In the note, after she thanked me for helping a starving artist make ends meet, she mentioned she had thought about me a few days before while passing a miniature golf course. She recalled, as did I, a few occasions when I took her and her brother to play miniature golf when they were youngsters.
I'm not sure how many times I'd taken them, but apparently it made something of an impression on her. Those gestures, generally viewed as rather insignificant by me, loom a bit larger in her consciousness, it turns out.
It's easy to get caught up in believing that we have to do really big, important things to make an impact in our business and personal lives or to make people remember us. We figure that the high-profile job, the awards, the glitzy publicity or some splashy gesture of generosity will make us happy, loved and successful.
Oddly enough, I find that it's usually the little things that make the most long-lasting impression on me. The last car I bought was from a salesman who came across as a really down-to-earth guy who wasn't desperate to make the sale. I had decided what I wanted, could have bought it at a lot of places, and maybe even hammered out a slightly better deal.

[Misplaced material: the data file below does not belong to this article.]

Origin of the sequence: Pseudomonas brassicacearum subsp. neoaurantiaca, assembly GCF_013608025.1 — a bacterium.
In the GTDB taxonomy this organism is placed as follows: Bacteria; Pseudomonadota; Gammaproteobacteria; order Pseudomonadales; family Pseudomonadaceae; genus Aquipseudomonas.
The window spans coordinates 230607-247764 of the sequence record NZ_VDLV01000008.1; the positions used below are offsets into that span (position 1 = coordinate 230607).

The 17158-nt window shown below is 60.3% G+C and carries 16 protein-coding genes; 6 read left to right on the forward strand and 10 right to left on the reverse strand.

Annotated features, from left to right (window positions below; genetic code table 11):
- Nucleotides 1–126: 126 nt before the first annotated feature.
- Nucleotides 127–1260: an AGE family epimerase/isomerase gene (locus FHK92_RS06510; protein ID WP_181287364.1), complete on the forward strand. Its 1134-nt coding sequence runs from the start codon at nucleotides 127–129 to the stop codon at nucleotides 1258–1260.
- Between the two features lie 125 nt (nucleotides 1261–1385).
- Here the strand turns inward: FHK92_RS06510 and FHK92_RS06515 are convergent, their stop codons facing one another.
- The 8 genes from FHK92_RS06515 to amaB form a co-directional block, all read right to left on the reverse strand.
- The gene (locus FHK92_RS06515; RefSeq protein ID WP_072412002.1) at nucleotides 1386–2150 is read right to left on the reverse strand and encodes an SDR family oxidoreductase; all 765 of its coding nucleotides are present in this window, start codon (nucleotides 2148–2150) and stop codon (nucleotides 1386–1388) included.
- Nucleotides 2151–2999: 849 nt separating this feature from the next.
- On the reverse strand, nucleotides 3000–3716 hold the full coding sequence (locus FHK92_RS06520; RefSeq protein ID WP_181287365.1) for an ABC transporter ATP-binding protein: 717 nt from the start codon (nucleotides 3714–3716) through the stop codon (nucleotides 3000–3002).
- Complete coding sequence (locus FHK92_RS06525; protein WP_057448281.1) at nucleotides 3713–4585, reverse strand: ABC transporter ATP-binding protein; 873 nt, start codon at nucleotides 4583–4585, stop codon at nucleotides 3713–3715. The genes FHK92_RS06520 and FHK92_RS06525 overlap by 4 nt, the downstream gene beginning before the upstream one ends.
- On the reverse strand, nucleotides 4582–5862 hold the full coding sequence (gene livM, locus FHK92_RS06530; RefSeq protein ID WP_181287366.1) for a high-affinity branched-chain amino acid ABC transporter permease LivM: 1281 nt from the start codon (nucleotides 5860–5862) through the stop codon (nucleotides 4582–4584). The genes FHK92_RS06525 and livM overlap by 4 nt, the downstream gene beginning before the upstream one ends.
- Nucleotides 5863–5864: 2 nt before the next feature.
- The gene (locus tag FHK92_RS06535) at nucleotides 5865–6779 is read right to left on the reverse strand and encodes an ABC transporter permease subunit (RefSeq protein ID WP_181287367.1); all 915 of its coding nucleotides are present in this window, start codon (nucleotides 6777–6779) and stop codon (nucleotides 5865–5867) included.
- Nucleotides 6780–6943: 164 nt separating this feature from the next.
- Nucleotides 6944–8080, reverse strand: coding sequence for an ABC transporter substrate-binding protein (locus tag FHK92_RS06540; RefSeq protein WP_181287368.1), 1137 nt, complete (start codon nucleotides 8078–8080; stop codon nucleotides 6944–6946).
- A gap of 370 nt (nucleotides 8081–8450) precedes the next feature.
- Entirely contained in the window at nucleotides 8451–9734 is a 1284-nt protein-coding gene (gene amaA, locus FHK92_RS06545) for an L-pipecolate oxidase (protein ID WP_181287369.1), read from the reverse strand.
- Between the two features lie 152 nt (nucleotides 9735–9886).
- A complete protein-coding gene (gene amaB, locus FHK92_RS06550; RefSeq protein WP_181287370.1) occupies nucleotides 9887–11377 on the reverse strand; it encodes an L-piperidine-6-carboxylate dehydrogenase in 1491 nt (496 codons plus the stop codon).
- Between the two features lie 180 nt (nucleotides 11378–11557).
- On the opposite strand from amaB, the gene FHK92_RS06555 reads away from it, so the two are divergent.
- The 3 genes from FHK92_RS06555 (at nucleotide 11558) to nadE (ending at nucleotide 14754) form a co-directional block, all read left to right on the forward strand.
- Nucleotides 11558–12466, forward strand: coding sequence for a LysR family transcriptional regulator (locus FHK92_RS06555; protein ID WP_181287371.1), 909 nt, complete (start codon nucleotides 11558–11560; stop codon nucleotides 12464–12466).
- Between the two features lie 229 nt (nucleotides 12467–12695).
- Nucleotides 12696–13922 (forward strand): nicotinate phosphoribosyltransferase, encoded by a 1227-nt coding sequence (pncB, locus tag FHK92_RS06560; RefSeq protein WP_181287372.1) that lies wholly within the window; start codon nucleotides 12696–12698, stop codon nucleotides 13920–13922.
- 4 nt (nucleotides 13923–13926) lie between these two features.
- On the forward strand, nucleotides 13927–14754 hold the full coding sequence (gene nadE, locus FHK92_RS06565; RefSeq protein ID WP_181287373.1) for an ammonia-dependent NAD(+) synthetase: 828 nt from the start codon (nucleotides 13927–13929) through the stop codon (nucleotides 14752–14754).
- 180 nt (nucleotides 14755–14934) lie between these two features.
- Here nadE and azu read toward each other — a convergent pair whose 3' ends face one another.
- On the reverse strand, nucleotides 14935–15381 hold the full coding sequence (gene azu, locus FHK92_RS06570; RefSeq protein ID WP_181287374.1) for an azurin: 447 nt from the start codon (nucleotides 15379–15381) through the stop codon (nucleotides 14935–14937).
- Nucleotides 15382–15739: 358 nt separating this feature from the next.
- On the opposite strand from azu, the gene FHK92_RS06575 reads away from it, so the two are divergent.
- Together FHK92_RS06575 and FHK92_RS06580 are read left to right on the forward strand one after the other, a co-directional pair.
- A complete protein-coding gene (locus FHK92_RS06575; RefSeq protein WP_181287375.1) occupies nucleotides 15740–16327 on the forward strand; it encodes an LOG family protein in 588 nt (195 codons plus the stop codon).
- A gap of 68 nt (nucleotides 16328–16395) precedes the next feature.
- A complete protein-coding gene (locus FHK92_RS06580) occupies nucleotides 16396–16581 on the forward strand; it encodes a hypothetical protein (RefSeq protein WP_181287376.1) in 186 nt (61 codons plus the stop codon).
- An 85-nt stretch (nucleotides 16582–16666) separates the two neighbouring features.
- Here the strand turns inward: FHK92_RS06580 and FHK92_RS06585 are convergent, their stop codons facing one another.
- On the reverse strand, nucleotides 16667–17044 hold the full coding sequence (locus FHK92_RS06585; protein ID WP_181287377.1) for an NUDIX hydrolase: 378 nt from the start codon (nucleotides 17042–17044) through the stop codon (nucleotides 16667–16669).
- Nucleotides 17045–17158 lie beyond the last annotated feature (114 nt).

He listened to what I wanted and expected and did whatever he could to meet my requirements. I went away feeling like I got a fair deal, and he earned his commission. I expect to give him a chance to sell me another one next time around.
I have found that some of the things I've done that required minimum effort ended up getting the biggest bang. A short news story about a municipal meeting written in about 20 minutes raised a lot of hackles and attracted a fair amount of praise. A column about an old-timer in the food business was another that sparked a warm response.
The grand gestures have their value, in life and in business, but it seems that over the long haul, it's the little things you do on a day-to-day basis that add up to make the biggest difference. Ask my niece.